Editorial: Moon should partner with allies in dealing with North
Kim's nuclear provocations deserve a firm response, not a soft touch
Moon Jae-in, former head of the leading opposition Democratic Party of Korea, won a decisive victory in the South Korean presidential election on May 9 following the ouster of impeached President Park Geun-hye. He took office the following day.
The new president is expected to promote markedly different policies than those of his two conservative predecessors, but myriad problems await.
Former President Park's corruption scandal has revealed the people's deep dissatisfaction with society. Koreans feel trapped, held hostage in a sense by their distrust of politics, the ongoing collusion between politicians and corporations and the wealth gap. The new president will have a tough time trying to win them over.
These problems come on top of the country's economic woes. The real economic growth rate in recent years has been in the 2% range, and the most recent data shows that the unemployment rate for young workers has reached 10%. The wage gap between workers at large businesses, such as the family-run chaebol conglomerates, and smaller companies remains wide.
Moon has pledged to create new jobs in the public sector and demonstrated his seriousness about tackling the problem of too-cozy relationships between conglomerates and politicians, whose questionable dealings have made headlines in the past. If, however, Moon's government is going to remain firm in its resolve to go after such big business groups -- the economy's main drivers -- the private sector may be in for a bumpy ride.
PROBLEMS UP NORTH Another major concern about the Moon administration is its diplomatic and security policy; specifically, how it will respond to North Korea's nuclear and missile programs.
Moon wants to play a leading role in resolving the North Korean nuclear issue by promoting North-South dialogue and cooperation. He has criticized the former administration for focusing solely on sanctions and pressuring the North. Now, he seems prepared to do nearly anything to resolve the nuclear impasse, suggesting that he may even meet with North Korean leader Kim Jong Un before visiting Washington.
The new president also hopes to restart the industrial park in the North Korean border town of Kaesong. This joint economic project with Pyongyang was shuttered by Park as part of sanctions against the North. Furthermore, Moon has expressed his desire to establish a new Korean Peninsula economic belt.
As for the U.S. Terminal High Altitude Area Defense, or THAAD, anti-missile defense system recently deployed in South Korea to thwart North Korea's missile development, Moon has argued that the issue should be reviewed and decided by his administration.
Pyongyang's repeated provocations, such as nuclear and missile tests, have prompted the U.S. government to position a carrier strike group led by the USS Carl Vinson in waters near the Korean Peninsula in order to increase military pressure on the North. Additionally, China, a longtime supporter of the reclusive regime, is reported to have suspended coal imports from North Korea. But while the international community is united in pressuring Kim, Moon has chosen a conciliatory policy that obviously runs counter to these efforts.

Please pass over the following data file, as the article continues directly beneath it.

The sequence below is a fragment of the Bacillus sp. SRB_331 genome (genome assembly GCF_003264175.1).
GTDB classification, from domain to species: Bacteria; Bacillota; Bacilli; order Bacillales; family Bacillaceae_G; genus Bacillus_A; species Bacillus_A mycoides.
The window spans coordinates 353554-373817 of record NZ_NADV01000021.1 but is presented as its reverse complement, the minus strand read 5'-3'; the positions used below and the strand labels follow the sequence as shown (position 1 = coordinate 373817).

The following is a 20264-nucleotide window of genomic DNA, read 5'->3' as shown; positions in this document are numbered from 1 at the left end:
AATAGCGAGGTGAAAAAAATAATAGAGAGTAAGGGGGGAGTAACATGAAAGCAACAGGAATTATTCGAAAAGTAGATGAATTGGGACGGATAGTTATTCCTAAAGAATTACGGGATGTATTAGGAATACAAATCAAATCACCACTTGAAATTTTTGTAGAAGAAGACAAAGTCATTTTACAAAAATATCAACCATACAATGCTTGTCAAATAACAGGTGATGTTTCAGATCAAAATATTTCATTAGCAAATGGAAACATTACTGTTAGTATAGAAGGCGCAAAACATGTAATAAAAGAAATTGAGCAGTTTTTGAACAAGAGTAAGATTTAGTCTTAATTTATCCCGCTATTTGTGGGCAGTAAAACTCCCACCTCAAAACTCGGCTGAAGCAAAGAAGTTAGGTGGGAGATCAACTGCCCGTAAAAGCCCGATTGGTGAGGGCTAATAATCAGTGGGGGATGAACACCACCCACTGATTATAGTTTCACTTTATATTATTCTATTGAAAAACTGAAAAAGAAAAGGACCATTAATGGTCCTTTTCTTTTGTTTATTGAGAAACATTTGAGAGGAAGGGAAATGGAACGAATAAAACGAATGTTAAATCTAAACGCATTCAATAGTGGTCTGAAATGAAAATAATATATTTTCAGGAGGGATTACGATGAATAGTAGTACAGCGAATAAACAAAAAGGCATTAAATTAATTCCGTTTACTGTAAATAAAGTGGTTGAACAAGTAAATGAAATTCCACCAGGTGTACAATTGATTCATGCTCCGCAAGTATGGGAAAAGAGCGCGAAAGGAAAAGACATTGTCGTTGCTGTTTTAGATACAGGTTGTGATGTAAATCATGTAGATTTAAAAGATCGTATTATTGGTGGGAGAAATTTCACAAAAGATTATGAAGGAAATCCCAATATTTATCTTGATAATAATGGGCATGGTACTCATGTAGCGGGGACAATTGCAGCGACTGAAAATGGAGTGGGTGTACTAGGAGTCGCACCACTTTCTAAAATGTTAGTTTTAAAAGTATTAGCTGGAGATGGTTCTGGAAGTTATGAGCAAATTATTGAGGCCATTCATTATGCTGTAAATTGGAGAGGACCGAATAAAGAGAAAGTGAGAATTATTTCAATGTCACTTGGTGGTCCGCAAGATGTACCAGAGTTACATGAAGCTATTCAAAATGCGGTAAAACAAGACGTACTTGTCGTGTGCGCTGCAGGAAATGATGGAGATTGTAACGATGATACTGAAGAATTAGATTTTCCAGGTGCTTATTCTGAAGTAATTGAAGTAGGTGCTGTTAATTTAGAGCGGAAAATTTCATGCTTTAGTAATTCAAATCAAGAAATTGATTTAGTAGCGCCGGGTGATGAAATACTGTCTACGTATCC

INTERNATIONAL IMAGE Balancing dialogue with pressure is essential to avoid a military clash. U.S. President Donald Trump's recent hinting at the possibility of a summit with Kim is evidence of this approach. That said, should South Korea appear too conciliatory towards the North, especially in the absence of any clear path to having Pyongyang drop its nuclear ambitions, international efforts to deal with the country could be substantially impaired.
Even after Moon took office and reiterated his preference to negotiate with the North, Kim continued his provocations by launching a ballistic missile. Thus, the most sensible approach for the Moon administration is to partner closely with the U.S. and Japan in squeezing Kim while working alongside other countries such as China and Russia. We hope the new president will share the concerns of the international community over the threat posed by the North, while showing restraint in words and deeds.
Meanwhile, the Moon presidency clouds the waters as regards Japan-South Korea relations. Though signaling his willingness to cooperate with Japan in dealing with the North, Moon has made clear his government's intent to stick to its principles on historical issues between the two countries. In particular, the president said that Seoul should renegotiate the agreement that Park signed with Tokyo in late 2015 to settle the World War II "comfort women" issue.
The two countries declared that a deal had been reached to resolve the issue "finally and irreversibly." Were the agreement to be scrapped, the new president should be advised that mutual trust between Japan and South Korea would be undermined, and the international community would lose confidence in Seoul. We hope the South Korean government will honor the accord and make efforts to remove the statues of comfort women erected in front of the Japanese Embassy in Seoul and the consulate general in Busan.